Stop The Presses: The Fed Can Fund The Treasury With Over Half A Trillion In Emergency Capital
By now some readers may have read ludicrous stories about the Fed coining multi-trillion precious metal coins in a way to loophole the debt ceiling situation. Granted, this plan is so far beyond ridiculous that we have not wasted the time to comment on it. That, however, does not mean that the Fed is powerless to assist the Treasury in a modestly long-term term fix of the debt ceiling fiasco. In fact, as Stone McCarthy's Raymond Stone observes: "The Fed does not want to be a player in this debt ceiling/potential default debate. It didn't want to be a player in the Bear Stearns debacle, or the Lehman situation. But when push comes to shove the Fed will do what it can to avoid a default." In summary there are three avenues that the Fed can pursue in order to help Tim Geithner prolong the cash illusion modestly longer. The three options for Bernanke are to i) book profits; ii) prepay expenses and, yes, iii) sell gold. Combined, these three approaches could squeeze out well over half a trillion dollars, giving the Treasury breathing room not only past August 2, but potentially into 2012! That said, "The Fed would not want to advertise to Congress the possibility of delaying default. It does not want to take Congress off the hook on increasing the debt ceiling." But it will, if it has to, and the end result will be a delay potentially of up to a month. And if it means selling off the Fed's gold, so be it.
The three plans in detail from Stone McCarthy:
The Fed holds roundly $2.6 trln in the System Open Market Account (SOMA). Some of these securities were purchased at a time when market interest rates were substantially above current levels. This subset of SOMA represents securities on which the Fed has unrealised profits. Prior to the onset of the crisis the Fed held roundly $160 bln of Treasuries with maturities in excess of 5 years. These securities have accrued substantial unrealized profits
The Fed could sell some of these securities, book the profits, and then repatriate those profits to the Treasury. If desired, the Fed could reinvest the par value of those securities back into newer Treasuries to maintain the par value of its holdings.
Every week the Fed repatriates its profits to the Treasury. The weekly profits of the Fed largely represent the weekly accrued interest income from the Fed's SOMA, minus interest expense, operating expenses and accrued dividends.
In 2010 the Fed repatriated $79.3 bln of profits to the Treasury. Effectively the accrual of monies to be paid to the Treasury shows up in an expense account (liability) Interest on Federal Reserve Notes (IOFRN). When the payment is actually made to the Treasury each Wednesday, the IOFRN liability on the Fed's balance sheet is reduced and the Treasury deposit account at the Fed is increased by a similar amount.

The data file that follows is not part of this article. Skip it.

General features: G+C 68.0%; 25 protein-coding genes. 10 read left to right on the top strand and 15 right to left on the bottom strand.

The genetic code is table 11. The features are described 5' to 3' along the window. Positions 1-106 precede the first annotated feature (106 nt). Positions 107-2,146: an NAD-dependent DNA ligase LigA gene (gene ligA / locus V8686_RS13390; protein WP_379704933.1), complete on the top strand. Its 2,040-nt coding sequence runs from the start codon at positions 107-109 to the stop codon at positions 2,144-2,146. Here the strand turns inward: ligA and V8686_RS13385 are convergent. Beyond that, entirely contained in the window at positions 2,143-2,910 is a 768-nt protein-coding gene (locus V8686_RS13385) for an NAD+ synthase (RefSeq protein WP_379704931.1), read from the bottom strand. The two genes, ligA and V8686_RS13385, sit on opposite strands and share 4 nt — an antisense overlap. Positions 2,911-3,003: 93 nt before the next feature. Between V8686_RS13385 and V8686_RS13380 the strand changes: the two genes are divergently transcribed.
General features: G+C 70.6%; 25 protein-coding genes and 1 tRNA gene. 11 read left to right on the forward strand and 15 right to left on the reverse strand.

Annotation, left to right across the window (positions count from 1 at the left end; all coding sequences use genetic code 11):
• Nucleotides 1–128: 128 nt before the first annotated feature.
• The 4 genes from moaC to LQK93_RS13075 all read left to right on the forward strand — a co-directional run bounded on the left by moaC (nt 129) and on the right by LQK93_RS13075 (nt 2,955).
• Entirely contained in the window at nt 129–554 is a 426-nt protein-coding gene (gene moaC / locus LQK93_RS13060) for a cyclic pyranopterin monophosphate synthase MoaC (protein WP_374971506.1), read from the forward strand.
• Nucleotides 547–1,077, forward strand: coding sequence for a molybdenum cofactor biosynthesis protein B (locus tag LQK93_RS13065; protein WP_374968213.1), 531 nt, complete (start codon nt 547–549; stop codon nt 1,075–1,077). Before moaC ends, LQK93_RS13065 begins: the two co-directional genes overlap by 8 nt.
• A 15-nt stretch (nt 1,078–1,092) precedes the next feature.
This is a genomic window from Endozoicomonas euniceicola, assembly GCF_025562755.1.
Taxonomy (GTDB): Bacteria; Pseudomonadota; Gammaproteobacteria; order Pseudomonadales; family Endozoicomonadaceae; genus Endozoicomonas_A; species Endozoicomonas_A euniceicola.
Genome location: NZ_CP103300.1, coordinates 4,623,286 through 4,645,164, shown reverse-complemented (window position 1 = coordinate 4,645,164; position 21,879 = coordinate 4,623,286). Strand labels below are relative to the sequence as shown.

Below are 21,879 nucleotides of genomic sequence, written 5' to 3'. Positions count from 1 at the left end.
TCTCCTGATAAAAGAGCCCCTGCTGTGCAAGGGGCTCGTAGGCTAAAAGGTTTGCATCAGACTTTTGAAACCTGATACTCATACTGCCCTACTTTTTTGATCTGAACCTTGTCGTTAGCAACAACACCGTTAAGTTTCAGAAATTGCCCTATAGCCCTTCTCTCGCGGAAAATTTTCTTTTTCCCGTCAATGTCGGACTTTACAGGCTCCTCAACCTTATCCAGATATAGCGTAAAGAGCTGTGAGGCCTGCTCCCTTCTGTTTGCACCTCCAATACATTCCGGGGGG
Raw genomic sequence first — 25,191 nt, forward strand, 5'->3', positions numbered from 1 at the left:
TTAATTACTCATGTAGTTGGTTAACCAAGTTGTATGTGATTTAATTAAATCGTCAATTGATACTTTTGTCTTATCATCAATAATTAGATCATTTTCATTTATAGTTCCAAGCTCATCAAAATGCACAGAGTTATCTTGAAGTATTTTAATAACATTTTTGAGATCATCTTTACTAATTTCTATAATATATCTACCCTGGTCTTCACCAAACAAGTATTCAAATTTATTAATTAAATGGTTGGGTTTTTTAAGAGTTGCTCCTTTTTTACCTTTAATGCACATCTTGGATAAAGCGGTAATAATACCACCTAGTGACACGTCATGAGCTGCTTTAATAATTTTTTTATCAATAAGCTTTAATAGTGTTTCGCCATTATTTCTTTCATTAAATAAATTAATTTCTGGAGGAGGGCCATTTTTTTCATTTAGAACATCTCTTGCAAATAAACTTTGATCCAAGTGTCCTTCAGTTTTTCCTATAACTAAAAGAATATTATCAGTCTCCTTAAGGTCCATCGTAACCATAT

Over the first 6 months of calendar year 2011 the Fed remitted $46.1 bln to the Treasury, up from $35.3 bln in the comparable period of 2010. In other words, in 2011 the Fed's repatriated profits to the Treasury have been on track to bypass the $79.3 bln of 2010.
Could the Fed prepay IOFRN to the Treasury? In other words, could the Fed pass along profits before the income is actually accrued on the Fed's books? We think the answer is yes, but are not certain. Effectively this would be similar to prepaying any other Fed expense, such as payrolls, rents, etc.
This transaction would effectively reduce the IOFRN liability into negative territory, while increasing the Treasury's deposit by a similar amount. One liability goes down and another goes up.
The Treasury holds 261,498,899.316 troy ounces of Gold with a book value of $11.041 bln at $42.22/oz. The Treasury has monetarized this gold by issuing to the Federal Reserve gold certificates in an equal amount ($11.041 bln). The monetarization of gold effectively was an accounting entry providing an increase in Fed assets (gold certificates) and an associated increase in the Treasury's cash deposit at the Federal Reserve.
The $42.22/oz official price of gold was last set in 1973. Given that gold is trading above $1,600/oz could the Treasury prevail upon Congress to increase the official price? Would Congress respond under the Gold Reserve Act of 1934? If the official price were reset to $84.44/oz (doubled) the Treasury's deposit at the Fed would rise by $11.041 bln.
The Treasury could elect to de-monetarize gold, taking back the gold certificates from the Fed, and having its cash position reduced by $11.041 bln. After de-monetarizing gold the Treasury could presumably sell gold on the open market. Undoubtedly, such sales would drive the price of gold down from over $1,600/oz, but presumably the Treasury would be able to get a good deal more than the current official rate of $42.22 oz.
So there you have it: combined across all there alternatives, the Fed could probably generate over half a trillion in emergency cash, which would last the country well into next year! So perhaps everyone should immediately forget the relentless lies and fearmongering from Tim Geithner (who could not possible see a US downgrade from AAA as recently as three months ago, which is now imminent) and force the Fed to actually help the one entity that it is supposed to help: the United States, instead of the likes of Goldman Sachs or JP Morgan.
Yes, in the process the Fed's barbarous relic "tradition" will be sold off and the market price will plunge, only to subsequently explode to record highs (although we expect that gold would be then be confiscated from the broader population), but at least in the process this will allow the politicians to finally resolve the long-term problems of this country in whole, instead of the proposed partial resolutions that do nothing but at best slow the rate of debt accumulation.